# Can the result of a change of one simple rule to build a Pascal's triangle be mathematically explained?

The only rule that is changed is this: when adding two numbers from row $$(n-1)$$ to get the number $$N_n$$ of row $$n$$ we also add the number from row $$(n-2)$$ that is aligned (vertically) with the position of the number $$N_n$$.

We start with the same triangle $$1$$ $$1---1$$ The next line will be $$1---3---1$$ because we added the first $$1$$ aligned with the result of adding $$1+1$$ from row $$2$$. If we keep using this rule, we will get a Pascal's triangle whose diagonals are very interesting. Since I don't know how to format a Pascal's triangle with mathjax, I will simply list few diagonals.

The first diagonal is: $$1--3--5--7--9--11--13--15--15--17--19--21...$$

The second diagonal is given by $$A001844$$ which gives centered square numbers. $$1--5--13--25--41--61--85--113--145--181--221...$$ The third diagonal is given by $$A001845$$ which gives centered octahedral numbers (also called crystal ball sequence for cubic lattice).
$$1--7--25--63--129--231--377--575--833--1159...$$

The fourth diagonal is given by $$A001846$$ which gives centered 4-dimensional orthoplex numbers (also called crystal ball sequence for 4-dimensional cubic lattice).
$$1--9--41--129--321--681--1289--2241--3649...$$

The fifth diagonal is given by $$A001847$$ which gives crystal ball sequence for 5-dimensional cubic lattice numbers. The sixth diagonal is given by $$A001848$$ which gives crystal ball sequence for 6-dimensional cubic lattice numbers. I suppose the next sequence will give the 7-dimensional cubic lattice numbers ( I checked it ) and higher.

Some of the formulas to generate the numbers are given in the OEIS sequences given above.

The first $$7$$ rows of the this triangle look like this: $$1$$ $$1---1$$ $$1---3---1$$ $$1---5---5---1$$ $$1---7---13---7---1$$ $$1---9---25---25---9---1$$ $$1---11---41---63---41---11---1$$

Note the pattern that repeats indefinitely formed by multiplying numbers under the starting $$1$$ at the top in the following way: $$1*3+1*1=4=2^2=(1+1)^2$$ $$3*13+5*5=64=8^2=(3+5)^2$$ $$13*63+25*25=1444=38^2=(13+25)^2$$.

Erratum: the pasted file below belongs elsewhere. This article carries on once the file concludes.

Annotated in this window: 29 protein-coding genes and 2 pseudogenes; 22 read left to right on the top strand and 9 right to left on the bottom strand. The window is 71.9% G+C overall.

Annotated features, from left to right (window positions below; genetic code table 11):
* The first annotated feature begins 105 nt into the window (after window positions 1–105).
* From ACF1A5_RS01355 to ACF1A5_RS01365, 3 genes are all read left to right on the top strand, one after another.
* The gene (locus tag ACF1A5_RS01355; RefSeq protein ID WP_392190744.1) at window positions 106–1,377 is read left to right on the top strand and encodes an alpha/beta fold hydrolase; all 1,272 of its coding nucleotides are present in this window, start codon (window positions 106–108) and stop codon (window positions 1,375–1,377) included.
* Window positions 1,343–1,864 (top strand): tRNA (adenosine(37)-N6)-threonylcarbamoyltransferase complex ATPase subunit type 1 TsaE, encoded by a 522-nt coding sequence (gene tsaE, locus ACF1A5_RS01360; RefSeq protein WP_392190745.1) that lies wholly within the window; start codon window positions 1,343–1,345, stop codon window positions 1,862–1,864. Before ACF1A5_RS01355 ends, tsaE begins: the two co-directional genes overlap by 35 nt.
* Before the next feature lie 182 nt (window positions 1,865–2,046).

The triangle has other properties that deserve to be mentioned. If we add term by term the first diagonal and the second to get: $$(1+1),(3+5), (5+13), (7+25), (9+41), (11+61), (13+85)...$$ we get the sequence $$2n^2$$.

If we add the second diagonal and the third term by term, we get the sequence A035597 which gives the number of points of L1 norm 3 in cubic lattice Z^n. Its formula is ($$4n^3+2n)/3$$:

$$(1+1), (5+7), (13+25), (25+63), (41+129), (61+231)...$$

But we can also get new numbers by multiplying term by term the first and second diagonals. We get OEIS A005917 Rhombic dodecahedral numbers: $$a(n) = n^4 - (n - 1)^4$$
$$1, 15, 65, 175, 369, 671, 1105, 1695, 2465, 3439...$$

There are probably more hidden patterns waiting to be found in this triangle. Only a systematic search can find them.

There are many questions that come to mind.

1-How come one simple modification of a rule provides such a change.
2-What mathematics (formulas, theorems...) is common to both triangles (assuming some features are common to both triangles which is not obvious at all at this point).
3-Have the effect of other modifications of the rule to build a Pascal's triangle been systematically studied before? ( For example, one can think of a classical Pascal's triangle where the result is squared...).

If someone can think of more meaningful tags, please add them or change them.

• The row sums give the Pell numbers $A000129$. Commented Mar 13, 2019 at 15:49
• Thanks. I did some additions of rows but since I wasn't familiar with Pell numbers, I missed that. Commented Mar 13, 2019 at 15:59
• en.wikipedia.org/wiki/Delannoy_number Commented Mar 13, 2019 at 16:05
• @darijgrinberg, yes I did see that. A lot of references are given in the corresponding link in the OEIS database for those interested in reading more about the topic of Delannoy numbers. Commented Mar 13, 2019 at 19:03